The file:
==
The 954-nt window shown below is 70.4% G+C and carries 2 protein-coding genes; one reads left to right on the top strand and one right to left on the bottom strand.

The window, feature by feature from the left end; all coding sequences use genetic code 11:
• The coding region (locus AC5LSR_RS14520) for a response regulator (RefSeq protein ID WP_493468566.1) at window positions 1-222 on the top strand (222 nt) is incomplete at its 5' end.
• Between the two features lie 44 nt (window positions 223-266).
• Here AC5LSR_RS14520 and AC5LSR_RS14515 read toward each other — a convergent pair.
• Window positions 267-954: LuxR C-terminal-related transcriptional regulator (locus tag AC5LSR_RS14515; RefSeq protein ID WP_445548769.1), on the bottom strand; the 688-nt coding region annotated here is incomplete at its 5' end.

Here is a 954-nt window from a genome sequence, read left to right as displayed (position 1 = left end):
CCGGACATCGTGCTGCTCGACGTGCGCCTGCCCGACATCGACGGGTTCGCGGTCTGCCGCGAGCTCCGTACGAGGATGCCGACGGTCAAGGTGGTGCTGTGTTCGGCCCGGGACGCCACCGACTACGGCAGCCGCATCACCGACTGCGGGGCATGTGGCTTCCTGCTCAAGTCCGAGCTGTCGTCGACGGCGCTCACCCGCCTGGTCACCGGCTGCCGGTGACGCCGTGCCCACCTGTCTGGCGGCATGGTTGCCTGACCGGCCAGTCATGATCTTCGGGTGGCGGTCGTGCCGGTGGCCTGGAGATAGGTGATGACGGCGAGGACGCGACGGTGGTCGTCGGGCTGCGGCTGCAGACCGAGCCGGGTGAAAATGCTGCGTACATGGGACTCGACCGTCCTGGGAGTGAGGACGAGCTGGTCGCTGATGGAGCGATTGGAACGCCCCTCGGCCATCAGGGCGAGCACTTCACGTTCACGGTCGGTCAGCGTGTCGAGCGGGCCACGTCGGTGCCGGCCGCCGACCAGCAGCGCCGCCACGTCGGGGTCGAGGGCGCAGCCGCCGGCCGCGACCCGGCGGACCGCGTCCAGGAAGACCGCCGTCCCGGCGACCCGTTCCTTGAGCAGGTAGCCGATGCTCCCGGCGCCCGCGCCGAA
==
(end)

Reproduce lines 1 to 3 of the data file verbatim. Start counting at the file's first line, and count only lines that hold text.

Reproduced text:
The 954-nt window shown below is 70.4% G+C and carries 2 protein-coding genes; one reads left to right on the top strand and one right to left on the bottom strand.

The window, feature by feature from the left end; all coding sequences use genetic code 11:
• The coding region (locus AC5LSR_RS14520) for a response regulator (RefSeq protein ID WP_493468566.1) at window positions 1-222 on the top strand (222 nt) is incomplete at its 5' end.